Fast fail is a great strategy for cutting the cost of pharmaceutical trials (Our View, March 20). No one would argue against quickly eliminating new drugs that don’t work. Now we also need a strategy to observe how drugs affect patients and the health system over time before new medications are fast-tracked to approval.

Last year, a new drug for Alzheimer’s, Aduhelm, gained Food and Drug Administration approval. System impact included a projected increase of about $10 per month in Medicare Part B premiums just to pay for this one expensive new drug, which many FDA panelists said was unlikely to work.

Other medications create side effects that permanently damage general health. Zyprexa, prescribed for schizophrenia and bipolar disorder, creates extraordinarily rapid weight gain during use and a system reset to metabolic syndrome (“pre-diabetes”) that does not recede after drug cessation. Metabolic syndrome was recognized in pre-approval research, but was not considered sufficiently concerning to prevent approval. As a result, patients have suffered long-term harm to their general health.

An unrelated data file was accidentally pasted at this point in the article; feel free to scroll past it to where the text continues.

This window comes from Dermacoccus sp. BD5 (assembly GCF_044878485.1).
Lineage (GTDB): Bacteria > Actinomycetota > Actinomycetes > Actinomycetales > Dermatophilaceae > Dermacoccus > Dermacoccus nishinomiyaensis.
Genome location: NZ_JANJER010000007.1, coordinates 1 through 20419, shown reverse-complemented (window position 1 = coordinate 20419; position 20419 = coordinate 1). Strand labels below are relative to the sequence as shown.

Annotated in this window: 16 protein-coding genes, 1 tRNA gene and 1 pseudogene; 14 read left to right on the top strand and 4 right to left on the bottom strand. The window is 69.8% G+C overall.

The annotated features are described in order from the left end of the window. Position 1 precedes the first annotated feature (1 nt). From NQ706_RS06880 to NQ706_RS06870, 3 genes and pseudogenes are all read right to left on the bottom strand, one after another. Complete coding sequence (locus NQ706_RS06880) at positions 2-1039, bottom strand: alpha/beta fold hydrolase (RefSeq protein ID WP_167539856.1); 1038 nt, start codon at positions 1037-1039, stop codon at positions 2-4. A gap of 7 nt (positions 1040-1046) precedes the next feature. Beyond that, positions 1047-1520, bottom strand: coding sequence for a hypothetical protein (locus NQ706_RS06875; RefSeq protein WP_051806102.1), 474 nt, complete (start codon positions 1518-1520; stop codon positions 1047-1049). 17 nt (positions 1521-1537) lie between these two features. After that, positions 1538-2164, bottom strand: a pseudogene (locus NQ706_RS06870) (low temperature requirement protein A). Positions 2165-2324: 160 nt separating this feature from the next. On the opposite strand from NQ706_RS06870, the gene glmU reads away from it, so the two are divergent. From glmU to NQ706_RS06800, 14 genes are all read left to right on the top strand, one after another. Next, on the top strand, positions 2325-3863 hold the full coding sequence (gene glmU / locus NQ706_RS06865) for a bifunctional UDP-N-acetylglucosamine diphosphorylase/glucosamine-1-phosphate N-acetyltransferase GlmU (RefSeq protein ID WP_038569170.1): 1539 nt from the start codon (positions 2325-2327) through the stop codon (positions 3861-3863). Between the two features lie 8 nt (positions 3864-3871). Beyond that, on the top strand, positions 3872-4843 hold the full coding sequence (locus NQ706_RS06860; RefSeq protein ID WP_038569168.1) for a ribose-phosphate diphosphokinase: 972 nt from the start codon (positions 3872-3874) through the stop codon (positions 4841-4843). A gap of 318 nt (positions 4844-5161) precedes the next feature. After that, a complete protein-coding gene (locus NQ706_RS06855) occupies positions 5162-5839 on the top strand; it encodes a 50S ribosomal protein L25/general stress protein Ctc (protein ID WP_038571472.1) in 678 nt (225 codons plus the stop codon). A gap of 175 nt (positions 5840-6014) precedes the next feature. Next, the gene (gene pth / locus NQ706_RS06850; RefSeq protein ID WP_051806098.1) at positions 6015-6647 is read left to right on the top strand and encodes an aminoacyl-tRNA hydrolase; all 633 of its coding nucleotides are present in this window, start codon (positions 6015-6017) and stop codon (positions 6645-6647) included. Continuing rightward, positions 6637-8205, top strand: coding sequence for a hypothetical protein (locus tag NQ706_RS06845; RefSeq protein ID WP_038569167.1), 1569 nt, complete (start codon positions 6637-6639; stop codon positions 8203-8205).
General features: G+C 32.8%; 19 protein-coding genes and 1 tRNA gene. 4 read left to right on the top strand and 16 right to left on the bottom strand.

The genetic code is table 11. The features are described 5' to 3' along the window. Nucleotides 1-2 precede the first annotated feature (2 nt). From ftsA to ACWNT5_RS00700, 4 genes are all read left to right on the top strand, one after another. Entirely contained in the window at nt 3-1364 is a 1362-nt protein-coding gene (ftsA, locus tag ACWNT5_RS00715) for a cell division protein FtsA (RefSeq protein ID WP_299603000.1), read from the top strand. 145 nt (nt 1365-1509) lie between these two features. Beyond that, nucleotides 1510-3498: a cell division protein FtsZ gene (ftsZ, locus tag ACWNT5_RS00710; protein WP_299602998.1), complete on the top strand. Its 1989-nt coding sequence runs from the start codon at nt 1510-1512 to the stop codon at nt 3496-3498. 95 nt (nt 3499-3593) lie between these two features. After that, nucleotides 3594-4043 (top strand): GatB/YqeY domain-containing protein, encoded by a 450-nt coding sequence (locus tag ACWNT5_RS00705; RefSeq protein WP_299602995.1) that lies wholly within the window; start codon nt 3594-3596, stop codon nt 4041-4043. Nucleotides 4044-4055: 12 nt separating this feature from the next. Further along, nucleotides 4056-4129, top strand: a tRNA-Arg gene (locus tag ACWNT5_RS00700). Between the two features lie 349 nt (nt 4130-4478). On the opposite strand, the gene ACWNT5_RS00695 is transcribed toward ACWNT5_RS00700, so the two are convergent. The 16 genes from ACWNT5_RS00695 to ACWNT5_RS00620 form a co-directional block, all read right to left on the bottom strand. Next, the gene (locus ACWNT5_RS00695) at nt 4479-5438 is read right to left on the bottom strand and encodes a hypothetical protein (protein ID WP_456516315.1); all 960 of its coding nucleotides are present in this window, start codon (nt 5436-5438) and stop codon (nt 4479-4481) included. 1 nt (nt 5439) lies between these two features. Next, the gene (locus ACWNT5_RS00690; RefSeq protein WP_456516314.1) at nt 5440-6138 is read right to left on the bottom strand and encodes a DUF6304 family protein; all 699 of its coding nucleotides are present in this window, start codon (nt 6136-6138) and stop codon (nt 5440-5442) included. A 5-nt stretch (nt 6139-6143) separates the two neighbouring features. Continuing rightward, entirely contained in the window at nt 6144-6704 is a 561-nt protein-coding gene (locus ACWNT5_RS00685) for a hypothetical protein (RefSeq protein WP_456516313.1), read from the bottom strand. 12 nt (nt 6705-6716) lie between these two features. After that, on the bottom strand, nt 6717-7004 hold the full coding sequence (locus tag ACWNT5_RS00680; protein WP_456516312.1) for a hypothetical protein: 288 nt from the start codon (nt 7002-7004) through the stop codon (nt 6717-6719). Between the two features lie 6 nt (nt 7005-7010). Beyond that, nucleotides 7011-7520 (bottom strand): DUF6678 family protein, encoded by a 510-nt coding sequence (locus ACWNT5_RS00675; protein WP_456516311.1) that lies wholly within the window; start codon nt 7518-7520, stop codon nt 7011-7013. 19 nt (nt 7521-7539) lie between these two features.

Other anti-psychotic medicines are widely prescribed off-label for depression, post-traumatic stress, autism, and more. System impacts have included meds-induced tardive dyskinesia in an estimated half a million Americans. Until this century, these irreversible, involuntary muscle movements were seen only among long-term psych inpatients. Now they affect roughly 1 in 650 Americans.

Fast fail is good. But without long-term research that assesses the real risks of a treatment over time, the primary beneficiaries of this new research strategy will be pharmaceutical company shareholders.

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